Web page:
The Role of Prescriptivism in American Linguistics 1820–1970

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ISBN 9789027209542 | EUR 105.00 | USD 158.00
 
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The phenomenon of absolutist, prescriptive correctness is persistent and pervasive in the linguistic through of educated and intelligent citizens of the United States. This volume is not only and attempt to gain some understanding of the source, nature, and operation of the prescriptive attitude, but also to examine it in the light of what Einar Haugen (1972) has called the ‘ecology of language’, that is, the relationship between language attitudes and other social and cultural behavior.
Publishing status: Available
Table of Contents
Preface
v
1.0 Introduction
1
1.1 Prescriptivism
1
1.2 Descriptivism
1
1.3 Other Linguistic Attitudes
1
1.4 Ecology of Language
3
1.5 Correctness in America
3
1.6 Organization of the Study
4
1.7 Attitude and Behavior
5
2.0 The Challenge to Prescriptivism: 1820-1851
6
2.1 Reaction Against Rote Learning
6
2.2 William Samuel Cardell
9
2.3 Noah Webster
9
2.4 Attacks on Murray's Grammar
10
2.5 Goold Brown
11
2.6 Asa Rand
11
2.7 Effect of Nationalism
12
2.8 An Appeal from the Old Theory of English Grammar
13
2.9 Boundlessness and Romanticism
14
3.0 The Revival of Prescriptivism: 1851-1875
17
3.1 Hempl's Indictment
17
3.2 The Genteel Culture
18
3.3 The Great Dictionary War
19
3.4 Attack on ‘Innovations’
20
3.5 Goold Brown Redux
22
3.6 Marsh and the ‘Anglican Community’
23
3.7 Prescriptivism and Personal Impressions
24
3.8 Correctness in the Common Schools
25
3.9 Richard Grant White
26
3.10 Fitzedward Hall
28
3.11 General Cultural Conditions
29
4.0 The Persistence of the Prescriptive Notion: The 20th-century
31
4.1 Public Attitudes and Linguistic Developments
31
4.2 Science and Language Study
32
4.3 Linguistic Ecology
33
4.4 The Genteel Continuity
34
4.5 The Role of NCTE
36
4.6 The ‘Standard English’ Notion
38
4.7 The Role of Grammar Instruction
38
4.8 The Stylistic Dimension
39
4.9 The Failed Revolutions
40
4.10 Correctness in the 1960's
40
4.11 Transformational Grammar and Correctness
41
4.12 The Intellectual Spirit of the 20th-century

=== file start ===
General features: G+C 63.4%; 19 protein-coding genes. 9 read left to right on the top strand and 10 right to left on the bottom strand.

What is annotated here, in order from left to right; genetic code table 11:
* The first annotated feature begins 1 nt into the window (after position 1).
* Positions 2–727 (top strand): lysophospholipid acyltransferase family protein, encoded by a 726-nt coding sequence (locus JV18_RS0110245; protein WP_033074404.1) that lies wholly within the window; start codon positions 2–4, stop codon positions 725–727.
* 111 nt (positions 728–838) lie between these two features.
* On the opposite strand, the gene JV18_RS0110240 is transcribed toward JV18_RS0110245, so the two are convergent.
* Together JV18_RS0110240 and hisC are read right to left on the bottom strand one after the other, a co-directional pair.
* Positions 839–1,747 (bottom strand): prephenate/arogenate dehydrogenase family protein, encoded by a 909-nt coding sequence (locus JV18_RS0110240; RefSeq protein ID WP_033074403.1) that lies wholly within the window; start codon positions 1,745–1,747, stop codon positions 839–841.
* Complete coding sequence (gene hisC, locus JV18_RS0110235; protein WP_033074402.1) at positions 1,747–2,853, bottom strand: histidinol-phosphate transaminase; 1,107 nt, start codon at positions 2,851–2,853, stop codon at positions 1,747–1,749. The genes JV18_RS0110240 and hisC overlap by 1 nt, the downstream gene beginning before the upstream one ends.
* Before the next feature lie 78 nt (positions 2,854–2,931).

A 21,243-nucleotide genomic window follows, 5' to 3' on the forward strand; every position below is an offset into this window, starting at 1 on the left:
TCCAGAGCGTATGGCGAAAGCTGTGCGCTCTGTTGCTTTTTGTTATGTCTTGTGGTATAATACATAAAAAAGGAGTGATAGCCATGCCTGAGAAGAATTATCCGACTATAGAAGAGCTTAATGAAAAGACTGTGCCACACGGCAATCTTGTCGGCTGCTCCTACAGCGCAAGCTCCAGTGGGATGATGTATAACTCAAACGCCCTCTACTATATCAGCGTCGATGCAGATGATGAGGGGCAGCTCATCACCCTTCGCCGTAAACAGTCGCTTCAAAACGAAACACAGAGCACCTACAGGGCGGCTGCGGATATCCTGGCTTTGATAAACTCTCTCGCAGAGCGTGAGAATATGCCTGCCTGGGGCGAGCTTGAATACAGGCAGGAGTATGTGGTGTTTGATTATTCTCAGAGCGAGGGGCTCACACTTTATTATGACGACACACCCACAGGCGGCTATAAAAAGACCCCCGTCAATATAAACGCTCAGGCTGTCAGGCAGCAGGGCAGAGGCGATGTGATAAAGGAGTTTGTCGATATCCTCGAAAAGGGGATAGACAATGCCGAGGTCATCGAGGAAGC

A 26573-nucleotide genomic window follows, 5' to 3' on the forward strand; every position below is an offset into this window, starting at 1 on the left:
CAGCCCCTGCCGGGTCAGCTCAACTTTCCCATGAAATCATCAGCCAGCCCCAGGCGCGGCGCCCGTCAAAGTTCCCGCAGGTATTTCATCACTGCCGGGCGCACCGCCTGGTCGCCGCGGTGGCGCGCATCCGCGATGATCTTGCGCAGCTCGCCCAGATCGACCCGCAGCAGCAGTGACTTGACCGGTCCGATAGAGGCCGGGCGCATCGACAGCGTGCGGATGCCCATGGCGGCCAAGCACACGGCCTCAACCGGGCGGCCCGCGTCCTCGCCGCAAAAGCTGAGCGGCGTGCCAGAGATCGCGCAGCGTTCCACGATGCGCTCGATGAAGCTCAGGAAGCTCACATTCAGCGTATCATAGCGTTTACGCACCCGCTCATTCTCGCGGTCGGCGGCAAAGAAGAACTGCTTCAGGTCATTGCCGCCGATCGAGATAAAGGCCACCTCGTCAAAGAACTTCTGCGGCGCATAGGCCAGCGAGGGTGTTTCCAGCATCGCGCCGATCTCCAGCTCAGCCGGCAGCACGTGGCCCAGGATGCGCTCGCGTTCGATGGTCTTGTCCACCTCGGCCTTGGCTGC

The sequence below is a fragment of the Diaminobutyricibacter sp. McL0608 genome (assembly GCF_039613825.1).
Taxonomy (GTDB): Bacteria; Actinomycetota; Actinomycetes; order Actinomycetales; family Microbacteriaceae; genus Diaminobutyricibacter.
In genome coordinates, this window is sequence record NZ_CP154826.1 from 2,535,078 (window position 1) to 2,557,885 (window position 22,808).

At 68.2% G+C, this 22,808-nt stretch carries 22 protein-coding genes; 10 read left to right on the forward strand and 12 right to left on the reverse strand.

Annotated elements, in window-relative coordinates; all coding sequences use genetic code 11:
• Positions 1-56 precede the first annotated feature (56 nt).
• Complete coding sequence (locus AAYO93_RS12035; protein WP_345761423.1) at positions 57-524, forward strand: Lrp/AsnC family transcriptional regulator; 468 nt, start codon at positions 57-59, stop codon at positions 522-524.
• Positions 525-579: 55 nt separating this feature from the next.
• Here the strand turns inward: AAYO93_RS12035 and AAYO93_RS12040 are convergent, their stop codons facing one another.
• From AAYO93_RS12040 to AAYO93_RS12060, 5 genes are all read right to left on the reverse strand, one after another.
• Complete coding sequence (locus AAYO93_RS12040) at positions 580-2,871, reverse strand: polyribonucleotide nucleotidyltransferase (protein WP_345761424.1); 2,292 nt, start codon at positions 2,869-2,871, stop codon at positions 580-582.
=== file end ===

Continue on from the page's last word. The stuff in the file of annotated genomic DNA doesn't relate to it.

43
4.13 The 1890's
43
4.14 The Revolt Against Formalism
43
4.15 The Progressive Dilemma and Language
44
4.16 The Special Status of Linguistic Attitudes
45
4.17 The Romantic Continuity
45
4.18 The Academic Protest
46
4.19 Universal Attitudes and Local Conditions
46
5.0 The Dictionary War
50
5.1 The Third and American Structuralism
50
5.2 The Initial Press Reaction
51
5.3 Deeper Criticisms
52
5.4 The Third as Bolshevism
53
5.5 The Editorial Touchstones
54
5.6 Gove's Rebuttal
56
5.7 Journalistic Defenses of the Third
58
5.8 Attacks by Professional Publications
58
5.9 Mario Pei
61
5.10 The Debate Sustained
61
5.11 The Character of the Attacks
62
5.12 Two Principal Attacks
62
5.13 The Professional Split
66
5.14 Sledd's Indictment
68
5.15 Prescriptive Strength
69
5.16 The British View
70
5.17 Business Rivalry
72
5.18 The Usage Panel
73
5.19 Prescriptivism Evidenced
75
6.0 Black English and the American Dream
78
6.1 Black vs. ‘Standard’ English
78
6.2 The Reality of ‘Standard’ English
79
6.3 The Reality of Black English
80
6.4 The Deficit Notion
84
6.5 Labov's Rebuttal
88
6.6 Eradication Movement
91
6.7 Enlightened Bidialectalism
92
6.8 Motives for Bidialectalism
94
6.9 Objections to Bidialectalism
97
6.10 Jensenism
102
6.11 A Sociolinguistic Option to Bidialectalism
103
6.12 The Prescriptive Continuity
105
7.0 Conclusion
107
Bibliography
112
Index
124
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Edwards, John & Maryanne Jacobsen
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Giles, Howard, Miles Hewstone & Peter Ball
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Subjects
BIC Subject: CF – Linguistics
BISAC Subject: LAN009000 – LANGUAGE ARTS & DISCIPLINES / Linguistics / General
U.S. Library of Congress Control Number:  78306317